Cyprus Mail

Property prices rise despite fall in citizenship applications

MPs work on making VAT on houses EU compatible
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Prices of residential properties continued to climb during the second quarter of 2019, despite a dip in demand for high-end properties from foreign buyers as a result of tightened eligibility criteria in the citizenship-by-investment scheme, the Central Bank of Cyprus (CBC) said.

In its Residential Property Price Index bulletin for Q2 2019, the CBC said year-on-year apartment prices increased by 4.3 per cent, houses by 2.3 per cent.

The CBC identified two reasons why flats were becoming costlier at a faster rate than houses were.

First the rising demand up until the reporting period was driven by foreign nationals seeking Cypriot citizenship or permanent residence, with a spike in bills of sale recorded in the second quarter of the year.

And secondly, there is an insufficient stock of residential apartment units sought by growing numbers of students (local and foreign) as well as foreign workers.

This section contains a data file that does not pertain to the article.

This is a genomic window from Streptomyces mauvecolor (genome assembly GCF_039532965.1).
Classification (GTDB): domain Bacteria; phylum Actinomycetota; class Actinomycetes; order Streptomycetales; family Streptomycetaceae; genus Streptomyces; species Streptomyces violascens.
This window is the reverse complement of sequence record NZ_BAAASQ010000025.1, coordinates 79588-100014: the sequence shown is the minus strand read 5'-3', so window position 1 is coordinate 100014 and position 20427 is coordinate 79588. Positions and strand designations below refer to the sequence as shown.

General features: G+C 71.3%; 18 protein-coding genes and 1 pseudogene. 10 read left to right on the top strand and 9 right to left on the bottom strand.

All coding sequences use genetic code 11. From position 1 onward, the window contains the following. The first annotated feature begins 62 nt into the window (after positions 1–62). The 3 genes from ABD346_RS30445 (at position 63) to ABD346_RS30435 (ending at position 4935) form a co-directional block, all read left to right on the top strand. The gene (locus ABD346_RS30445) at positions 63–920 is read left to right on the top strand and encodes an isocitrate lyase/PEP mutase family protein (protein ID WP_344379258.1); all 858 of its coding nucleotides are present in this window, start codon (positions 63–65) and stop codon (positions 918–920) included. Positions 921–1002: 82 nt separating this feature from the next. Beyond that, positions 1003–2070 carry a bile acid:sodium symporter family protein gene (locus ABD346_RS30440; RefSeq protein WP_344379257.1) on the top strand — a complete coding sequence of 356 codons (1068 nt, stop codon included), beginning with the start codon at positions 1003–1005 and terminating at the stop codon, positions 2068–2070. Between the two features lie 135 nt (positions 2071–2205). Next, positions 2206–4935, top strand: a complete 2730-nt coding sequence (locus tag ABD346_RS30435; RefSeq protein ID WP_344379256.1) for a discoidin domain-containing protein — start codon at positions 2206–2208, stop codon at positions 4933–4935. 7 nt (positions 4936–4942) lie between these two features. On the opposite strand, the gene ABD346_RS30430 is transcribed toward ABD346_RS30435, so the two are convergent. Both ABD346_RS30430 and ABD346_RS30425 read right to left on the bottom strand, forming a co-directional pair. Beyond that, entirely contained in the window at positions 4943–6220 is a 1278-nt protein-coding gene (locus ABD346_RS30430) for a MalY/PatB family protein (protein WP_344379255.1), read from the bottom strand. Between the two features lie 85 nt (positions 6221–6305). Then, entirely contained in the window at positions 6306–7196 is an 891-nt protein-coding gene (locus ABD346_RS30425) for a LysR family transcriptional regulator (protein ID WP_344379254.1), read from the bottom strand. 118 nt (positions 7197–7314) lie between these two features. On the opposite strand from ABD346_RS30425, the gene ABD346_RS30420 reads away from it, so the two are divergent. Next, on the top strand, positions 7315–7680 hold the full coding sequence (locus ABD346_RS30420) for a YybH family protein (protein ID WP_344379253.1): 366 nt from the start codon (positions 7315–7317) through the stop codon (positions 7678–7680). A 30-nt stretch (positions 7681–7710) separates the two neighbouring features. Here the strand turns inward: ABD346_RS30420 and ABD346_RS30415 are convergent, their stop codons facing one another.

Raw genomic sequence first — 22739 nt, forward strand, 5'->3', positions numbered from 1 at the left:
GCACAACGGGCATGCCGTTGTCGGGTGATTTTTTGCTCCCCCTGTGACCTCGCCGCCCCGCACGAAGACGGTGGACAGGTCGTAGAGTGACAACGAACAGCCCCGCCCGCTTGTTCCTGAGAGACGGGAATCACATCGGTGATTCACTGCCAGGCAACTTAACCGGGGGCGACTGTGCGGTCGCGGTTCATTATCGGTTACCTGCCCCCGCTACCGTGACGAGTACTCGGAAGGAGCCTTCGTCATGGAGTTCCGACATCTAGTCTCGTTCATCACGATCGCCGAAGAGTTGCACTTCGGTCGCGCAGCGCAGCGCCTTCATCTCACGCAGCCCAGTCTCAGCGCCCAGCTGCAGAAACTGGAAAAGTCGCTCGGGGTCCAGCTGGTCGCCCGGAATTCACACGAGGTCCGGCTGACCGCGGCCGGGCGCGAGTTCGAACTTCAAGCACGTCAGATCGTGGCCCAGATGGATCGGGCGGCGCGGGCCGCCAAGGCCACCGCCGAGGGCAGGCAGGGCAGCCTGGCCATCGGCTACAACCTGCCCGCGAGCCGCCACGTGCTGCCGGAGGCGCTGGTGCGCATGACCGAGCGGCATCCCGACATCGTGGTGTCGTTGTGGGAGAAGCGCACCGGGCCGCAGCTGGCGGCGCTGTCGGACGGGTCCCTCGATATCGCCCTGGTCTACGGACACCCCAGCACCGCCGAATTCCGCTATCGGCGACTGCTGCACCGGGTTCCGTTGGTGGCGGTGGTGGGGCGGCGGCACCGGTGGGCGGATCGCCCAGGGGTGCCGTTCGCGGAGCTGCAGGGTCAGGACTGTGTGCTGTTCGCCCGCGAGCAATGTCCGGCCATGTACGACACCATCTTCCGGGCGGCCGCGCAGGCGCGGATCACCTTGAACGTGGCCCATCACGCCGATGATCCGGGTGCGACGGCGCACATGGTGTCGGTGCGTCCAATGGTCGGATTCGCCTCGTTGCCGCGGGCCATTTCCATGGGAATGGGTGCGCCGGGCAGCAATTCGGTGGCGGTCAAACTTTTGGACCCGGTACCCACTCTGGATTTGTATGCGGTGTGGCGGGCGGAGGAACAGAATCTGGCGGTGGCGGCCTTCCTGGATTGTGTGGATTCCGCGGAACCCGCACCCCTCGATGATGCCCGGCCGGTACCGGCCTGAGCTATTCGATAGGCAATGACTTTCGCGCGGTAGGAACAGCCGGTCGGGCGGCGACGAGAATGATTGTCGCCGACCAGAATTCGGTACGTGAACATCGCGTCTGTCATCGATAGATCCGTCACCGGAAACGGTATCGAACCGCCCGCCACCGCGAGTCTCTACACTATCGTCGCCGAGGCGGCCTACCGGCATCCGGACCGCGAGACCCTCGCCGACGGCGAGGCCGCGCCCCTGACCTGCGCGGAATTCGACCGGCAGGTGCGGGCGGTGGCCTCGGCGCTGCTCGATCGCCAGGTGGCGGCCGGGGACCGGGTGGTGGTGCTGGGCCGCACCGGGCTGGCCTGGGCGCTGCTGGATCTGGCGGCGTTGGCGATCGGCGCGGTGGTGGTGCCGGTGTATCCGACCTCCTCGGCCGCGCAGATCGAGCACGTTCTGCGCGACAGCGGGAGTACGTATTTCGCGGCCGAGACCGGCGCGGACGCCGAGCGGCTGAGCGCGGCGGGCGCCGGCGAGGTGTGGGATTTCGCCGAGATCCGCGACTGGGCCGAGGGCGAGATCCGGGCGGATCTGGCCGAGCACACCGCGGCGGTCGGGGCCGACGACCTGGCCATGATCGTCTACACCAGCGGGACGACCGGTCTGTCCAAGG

Year-on-year, flat prices rose the most in Larnaca (9.4 per cent) and Limassol (7.2 per cent), followed by Famagusta (5.3 per cent), Paphos (2.2 per cent) and Nicosia (1.9 per cent).

The Central Bank said it is apparent that, unlike the other districts, the market for apartments in the capital is driven primarily by internal demand.

For houses, the greatest price hikes were observed in Limassol (4.5 per cent), then Paphos (1.8 per cent), Nicosia (1.7 per cent), Famagusta (1.3 per cent) and Larnaca (1.2 per cent).

Foreign nationals can obtain a Cypriot passport if they invest a minimum of €2.5 million in local real estate and other assets. In addition, foreigners can acquire permanent residency by investing at least €300,000 in property.

The CBC bulletin does note that, since tougher criteria were introduced for the citizenship-by-investment programme in May 2019, there has been a drop in demand for properties.

However, the CBC said, the impact of the citizenship-by-investment scheme on the property price index is not clear-cut.

This is down to two reasons: purchases of luxury properties are for the most part not financed by the local banking system; and the majority of these high-end properties are treated as outliers and thus excluded from the sample taken to construct the property index.

In compiling its residential property price index, the CBC utilises data provided by commercial banks. The price indices are based on property valuations received by banks for the purpose of granting housing loans.


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